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Strawbale House in Alentejo

Updated: Apr 29, 2023

It has become fashionable to call sustainable and ecological home left and right, but few really are.

By Jorge Van Krieken - Cascais - Portugal

Built in self-construction in 2009, (with family, friends and a young local worker), signed by Arq. João Sousa Lino, this ecological house was made with 800 bales of well-compacted straw; wooden structure; several tons of fresh clay and adobe bricks dried in the sun without oven firing (from a shed in Évora); aerial lime poured during 4 years, coming in stone from a [already disappeared] gutter in Borba; clay plasters with finely cut straw; fine finishing clays (2mm); marble with spatolate effect, made with marble powder and air lime paste (2mm); Leka; lime mortars; mahogany window frames with double and triple glazing; Portuguese tiles recovered from demolitions; lime and silicate paints and linseed oils.

And a lot ♥️🥰

The result was a beautiful sustainable "Monte Alentejano" with 100m2, the first rural tourism in Portugal with this constructive method.

In summer we have 42 degrees outside, 23 inside. No air conditioning.

In winter, just a little heat from the salamander is enough to keep it warm day and night.

Outside, 50 cm of straw plastered with clay and lime protect the house. Inside, the 12 cm of clay maintain the temperature and regulate the humidity.

The air is healthy, and formaldehyde does not enter here. The silence, total.

This type of construction is technically very well documented and regulated in Europe, the USA, Canada and Australia.

In France, for example, there are thousands of these houses, including an 8-storey building and a 5,000m2 school.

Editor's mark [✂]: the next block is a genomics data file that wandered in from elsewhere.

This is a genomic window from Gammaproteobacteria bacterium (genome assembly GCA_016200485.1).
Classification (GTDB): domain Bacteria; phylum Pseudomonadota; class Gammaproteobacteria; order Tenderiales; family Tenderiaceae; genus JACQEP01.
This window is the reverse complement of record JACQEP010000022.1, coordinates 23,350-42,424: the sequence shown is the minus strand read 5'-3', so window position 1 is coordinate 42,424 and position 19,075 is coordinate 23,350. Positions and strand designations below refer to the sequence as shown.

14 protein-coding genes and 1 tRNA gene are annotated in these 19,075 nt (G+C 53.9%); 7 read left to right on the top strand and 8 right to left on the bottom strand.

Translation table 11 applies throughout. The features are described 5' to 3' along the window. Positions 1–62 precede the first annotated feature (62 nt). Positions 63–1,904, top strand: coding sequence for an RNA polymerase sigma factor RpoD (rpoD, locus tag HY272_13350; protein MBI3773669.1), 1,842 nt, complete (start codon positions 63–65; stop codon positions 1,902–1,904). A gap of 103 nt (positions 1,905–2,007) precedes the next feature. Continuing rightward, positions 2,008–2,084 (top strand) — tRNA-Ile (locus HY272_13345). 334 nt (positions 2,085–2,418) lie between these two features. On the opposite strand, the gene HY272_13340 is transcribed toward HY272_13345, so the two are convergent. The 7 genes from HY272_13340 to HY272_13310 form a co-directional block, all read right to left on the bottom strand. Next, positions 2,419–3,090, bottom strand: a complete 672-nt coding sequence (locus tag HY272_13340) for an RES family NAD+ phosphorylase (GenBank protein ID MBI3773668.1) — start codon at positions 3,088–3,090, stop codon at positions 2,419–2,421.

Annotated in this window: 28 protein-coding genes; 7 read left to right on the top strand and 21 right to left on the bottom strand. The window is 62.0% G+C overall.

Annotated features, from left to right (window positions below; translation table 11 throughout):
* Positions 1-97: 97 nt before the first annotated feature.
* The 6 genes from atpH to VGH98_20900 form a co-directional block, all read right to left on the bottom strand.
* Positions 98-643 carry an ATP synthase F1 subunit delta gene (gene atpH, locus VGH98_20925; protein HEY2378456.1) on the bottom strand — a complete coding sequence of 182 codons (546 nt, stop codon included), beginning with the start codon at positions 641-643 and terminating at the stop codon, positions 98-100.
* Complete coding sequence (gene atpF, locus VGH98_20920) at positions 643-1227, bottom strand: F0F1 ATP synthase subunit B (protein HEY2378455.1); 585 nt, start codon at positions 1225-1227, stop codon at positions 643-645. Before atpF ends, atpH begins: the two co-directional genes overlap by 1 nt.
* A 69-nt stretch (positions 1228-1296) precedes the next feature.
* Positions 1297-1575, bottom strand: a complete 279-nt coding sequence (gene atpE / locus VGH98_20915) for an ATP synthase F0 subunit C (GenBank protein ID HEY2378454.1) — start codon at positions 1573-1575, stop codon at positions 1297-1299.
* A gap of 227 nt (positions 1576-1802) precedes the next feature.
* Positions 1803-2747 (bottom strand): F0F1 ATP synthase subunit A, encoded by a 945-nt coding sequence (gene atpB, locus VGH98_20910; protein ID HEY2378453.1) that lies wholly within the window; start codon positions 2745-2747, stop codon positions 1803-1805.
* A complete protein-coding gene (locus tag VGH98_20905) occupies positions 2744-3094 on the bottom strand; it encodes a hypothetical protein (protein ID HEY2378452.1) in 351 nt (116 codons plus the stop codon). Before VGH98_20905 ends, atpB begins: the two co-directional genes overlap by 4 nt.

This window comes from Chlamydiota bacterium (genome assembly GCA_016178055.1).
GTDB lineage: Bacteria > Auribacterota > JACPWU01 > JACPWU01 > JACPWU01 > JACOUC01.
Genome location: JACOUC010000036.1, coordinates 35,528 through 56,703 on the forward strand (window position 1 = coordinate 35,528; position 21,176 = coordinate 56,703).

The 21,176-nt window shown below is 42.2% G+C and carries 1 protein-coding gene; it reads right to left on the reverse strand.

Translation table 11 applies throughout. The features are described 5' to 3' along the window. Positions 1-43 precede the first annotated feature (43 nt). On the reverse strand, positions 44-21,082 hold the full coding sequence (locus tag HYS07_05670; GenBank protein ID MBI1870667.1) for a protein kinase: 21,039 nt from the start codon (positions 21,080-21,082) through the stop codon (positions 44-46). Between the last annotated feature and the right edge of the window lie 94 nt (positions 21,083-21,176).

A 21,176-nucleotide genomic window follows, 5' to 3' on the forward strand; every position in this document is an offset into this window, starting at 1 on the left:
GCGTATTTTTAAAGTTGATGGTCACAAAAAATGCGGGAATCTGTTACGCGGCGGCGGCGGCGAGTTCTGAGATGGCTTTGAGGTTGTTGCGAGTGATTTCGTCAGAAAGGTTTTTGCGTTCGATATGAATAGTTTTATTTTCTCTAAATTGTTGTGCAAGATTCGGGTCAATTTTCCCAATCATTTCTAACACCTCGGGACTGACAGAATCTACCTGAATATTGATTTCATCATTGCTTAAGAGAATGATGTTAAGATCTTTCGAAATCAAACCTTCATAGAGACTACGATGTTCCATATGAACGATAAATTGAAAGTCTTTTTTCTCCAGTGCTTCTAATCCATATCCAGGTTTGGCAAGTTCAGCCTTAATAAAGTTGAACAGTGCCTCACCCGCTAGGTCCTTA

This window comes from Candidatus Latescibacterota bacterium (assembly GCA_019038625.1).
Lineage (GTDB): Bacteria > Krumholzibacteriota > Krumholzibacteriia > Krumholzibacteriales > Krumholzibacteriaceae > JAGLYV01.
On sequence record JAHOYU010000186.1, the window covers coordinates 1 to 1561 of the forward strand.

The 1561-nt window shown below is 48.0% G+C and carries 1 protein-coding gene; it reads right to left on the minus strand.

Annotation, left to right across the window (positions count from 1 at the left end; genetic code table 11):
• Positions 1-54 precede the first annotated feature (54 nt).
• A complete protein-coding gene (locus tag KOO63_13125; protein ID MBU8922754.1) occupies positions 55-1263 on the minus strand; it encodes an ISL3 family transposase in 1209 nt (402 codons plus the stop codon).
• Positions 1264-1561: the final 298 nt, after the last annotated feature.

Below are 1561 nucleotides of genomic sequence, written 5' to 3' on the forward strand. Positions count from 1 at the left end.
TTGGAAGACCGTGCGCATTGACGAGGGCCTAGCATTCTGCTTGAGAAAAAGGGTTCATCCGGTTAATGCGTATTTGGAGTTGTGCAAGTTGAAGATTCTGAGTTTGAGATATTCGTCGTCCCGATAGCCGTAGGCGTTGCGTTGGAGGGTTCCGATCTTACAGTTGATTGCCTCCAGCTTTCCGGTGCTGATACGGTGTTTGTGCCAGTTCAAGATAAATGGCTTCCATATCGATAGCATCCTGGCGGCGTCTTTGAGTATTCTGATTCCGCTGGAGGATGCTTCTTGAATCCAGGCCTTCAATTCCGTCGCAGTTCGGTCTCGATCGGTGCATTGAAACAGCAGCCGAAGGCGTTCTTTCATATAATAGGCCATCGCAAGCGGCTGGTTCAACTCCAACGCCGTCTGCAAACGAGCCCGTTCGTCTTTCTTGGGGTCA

The original method of construction (self-supporting) is called Nebraska, as it is the North American state where this type of construction began after the emergence of balers, in the late 19th century.

The Feuillette house, located in Montargis, is the oldest building in Europe built in straw, designed by engineer Emile Feuillette in 1920.

But it would be mainly from the 70s onwards that several self-builders drew the attention of other professionals and academics to this extraordinary type of construction, and from there the entire process of official regulation developed.

In Germany, Professor Gernot Minke, founder of the Laboratory for Experimental Research in Construction (University of Kassel) has streamlined many projects using earth and straw bales.

Mandatory books:

La Conception Bioclimatique (Jean-Pierre Oliva and Samuel Courgey)

L'isolation Thermique Ecologique, (Jean-Pierre Oliva and Samuel Courgey);

Building With Strawbales (Barbara Jones); Straw Bale Construction Manual

Building With Earth (Gernot Minke).

If you google for "strawbale houses" or "maisons en paille", you will also find a lot of information available.

At Green Heritage, we know well how to build truly eco-friendly and sustainable homes.

And memorable. 😉

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